If Amazon can deliver on all its promises with its core apps, from email to the updated Silk browser, and can make the HDX into both the best vessel for Amazon content and something more besides, these two tablets are going to be hard to beat. And Mayday’s going to have a lot of customers this fall.

via Amazon’s Kindle Fire HDX: power, with a helping hand | The Verge.

Go Read This | Face it: your digital product is a service | NEXT Berlin

Great post this! Like this piece:

This is why digital products are more akin to services. If you have a bad day in a restaurant, the staff talk, and they adjust what they offer for the next day. Mistakes can be more readily rectified, customer demands worked into the product at greater speed. If you apply an agile approach to the code underlying your digital product, you have the same opportunity – you just need a company structure that will support that sort of rapid decision-making and implementation.

via Face it: your digital product is a service | NEXT Berlin.

Go Read This | iPod eclipse — Benedict Evans

Lurking in a seemingly not related post about how the iconic Apple product is slowly becoming less important to Apple, is a great few lines about the nature of the music business and, more generally, the content business at a meta level:

One could argue that trying to charge a little extra and make more profit is more trouble than it’s worth for Google or Apple (or even profit-hungry Amazon) – better to offer it at cost or thereabouts to enhance the value of the broader platform, which is where the real money comes from (advertising and devices respectively).

The same thing is happening in books and video – content is a condition of entry to the platform game that you provide at cost. This obviously makes life pretty tough for startups – it’s hard to try to build your own ebook store or download-to-own music store right now when any device your customers might use probably already has an at-cost service built-in. The one place this might be different is in video, since in that business it is actually possible to have unique content – but of course this is very expensive.

via iPod eclipse — Benedict Evans.

These issues are of concern to everyone in the content business, from authors to publishers. That doesn’t mean we’ll be impacted equally!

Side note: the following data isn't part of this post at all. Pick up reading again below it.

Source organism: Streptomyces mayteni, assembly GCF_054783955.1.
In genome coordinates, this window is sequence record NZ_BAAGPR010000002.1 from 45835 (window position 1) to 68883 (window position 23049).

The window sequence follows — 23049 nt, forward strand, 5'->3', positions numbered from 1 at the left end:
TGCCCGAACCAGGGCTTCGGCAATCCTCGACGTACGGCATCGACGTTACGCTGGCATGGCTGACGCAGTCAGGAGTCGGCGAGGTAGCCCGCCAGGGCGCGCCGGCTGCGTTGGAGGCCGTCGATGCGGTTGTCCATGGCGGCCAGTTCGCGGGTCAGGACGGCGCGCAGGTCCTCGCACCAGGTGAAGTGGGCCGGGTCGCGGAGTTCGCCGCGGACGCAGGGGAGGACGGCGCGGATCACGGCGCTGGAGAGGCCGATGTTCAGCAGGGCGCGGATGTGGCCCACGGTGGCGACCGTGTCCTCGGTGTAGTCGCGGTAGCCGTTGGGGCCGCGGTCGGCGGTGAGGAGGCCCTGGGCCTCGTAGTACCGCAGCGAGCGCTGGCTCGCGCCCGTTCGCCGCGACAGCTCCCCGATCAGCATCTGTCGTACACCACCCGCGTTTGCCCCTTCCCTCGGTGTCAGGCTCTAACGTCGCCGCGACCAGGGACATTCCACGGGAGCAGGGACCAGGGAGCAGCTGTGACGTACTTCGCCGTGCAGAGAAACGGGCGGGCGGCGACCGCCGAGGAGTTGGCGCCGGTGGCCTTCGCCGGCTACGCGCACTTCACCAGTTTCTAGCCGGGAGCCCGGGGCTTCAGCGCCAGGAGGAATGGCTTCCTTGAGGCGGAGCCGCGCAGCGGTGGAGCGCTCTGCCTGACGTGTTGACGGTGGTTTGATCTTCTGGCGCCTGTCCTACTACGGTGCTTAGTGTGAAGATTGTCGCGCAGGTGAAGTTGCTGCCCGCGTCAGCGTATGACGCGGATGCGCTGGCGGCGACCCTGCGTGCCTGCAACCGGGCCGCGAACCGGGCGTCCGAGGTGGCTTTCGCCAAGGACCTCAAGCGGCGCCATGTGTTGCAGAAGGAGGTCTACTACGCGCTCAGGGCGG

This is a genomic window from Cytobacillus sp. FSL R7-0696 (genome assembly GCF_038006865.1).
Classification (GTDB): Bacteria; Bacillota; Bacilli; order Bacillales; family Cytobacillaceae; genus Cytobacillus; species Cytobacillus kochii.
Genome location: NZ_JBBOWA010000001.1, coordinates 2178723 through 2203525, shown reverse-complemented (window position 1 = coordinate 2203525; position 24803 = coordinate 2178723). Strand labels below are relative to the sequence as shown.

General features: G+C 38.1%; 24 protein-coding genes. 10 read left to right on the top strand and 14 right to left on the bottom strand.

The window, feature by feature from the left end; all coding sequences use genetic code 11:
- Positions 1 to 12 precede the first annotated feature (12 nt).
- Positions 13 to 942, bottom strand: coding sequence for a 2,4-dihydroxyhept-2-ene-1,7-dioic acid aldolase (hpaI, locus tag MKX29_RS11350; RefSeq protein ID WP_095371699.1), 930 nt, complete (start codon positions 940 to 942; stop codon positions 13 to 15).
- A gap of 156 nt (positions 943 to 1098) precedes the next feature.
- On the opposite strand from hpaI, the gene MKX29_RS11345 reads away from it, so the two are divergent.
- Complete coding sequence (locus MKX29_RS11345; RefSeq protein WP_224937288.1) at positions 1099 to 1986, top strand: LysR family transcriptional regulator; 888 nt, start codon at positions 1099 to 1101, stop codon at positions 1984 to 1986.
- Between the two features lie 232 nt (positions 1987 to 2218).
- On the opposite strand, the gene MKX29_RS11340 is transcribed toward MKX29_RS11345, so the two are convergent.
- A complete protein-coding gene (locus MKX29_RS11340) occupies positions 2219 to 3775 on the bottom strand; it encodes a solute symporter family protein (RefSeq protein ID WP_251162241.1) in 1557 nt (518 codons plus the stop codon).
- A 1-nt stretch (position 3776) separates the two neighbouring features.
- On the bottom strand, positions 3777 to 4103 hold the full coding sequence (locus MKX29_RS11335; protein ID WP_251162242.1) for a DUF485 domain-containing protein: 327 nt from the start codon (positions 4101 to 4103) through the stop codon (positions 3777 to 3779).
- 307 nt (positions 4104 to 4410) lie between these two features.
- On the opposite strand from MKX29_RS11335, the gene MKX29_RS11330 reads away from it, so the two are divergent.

Go Read This | Medium and Being Your Own Platform – Marco.org

Wise words from Marco, worth holding in mind all the time, especially in the sections below and when he admonishes us to have “a domain name you control and are able to easily take your content and traffic with you to another tool or host at any time*”:

Treat places like Medium the way you’d treat writing for someone else’s magazine, for free. It serves the same purpose: your writing gets to appear in a semi-upscale setting and you might temporarily get more readers than you would elsewhere, but you’re giving up ownership and a lot of control to get that.

Whether it’s worthwhile to you should depend on whether you want to establish yourself as a writer, whether you want to get paid for it in some form, and whether you can get an audience elsewhere on your own. Plenty of people can answer “no” to all three, especially if they do something else extremely time-consuming for a living and want an occasional place to write, but don’t have the time or inclination to try building regular audiences or become known for their writing. People who sometimes want to write, but never want to become even part-time writers.

via Medium and Being Your Own Platform – Marco.org.

 

* I use WordPress.com to run my site here, but I own the domain name and several others on which I can run the content which I export and back-up regularly.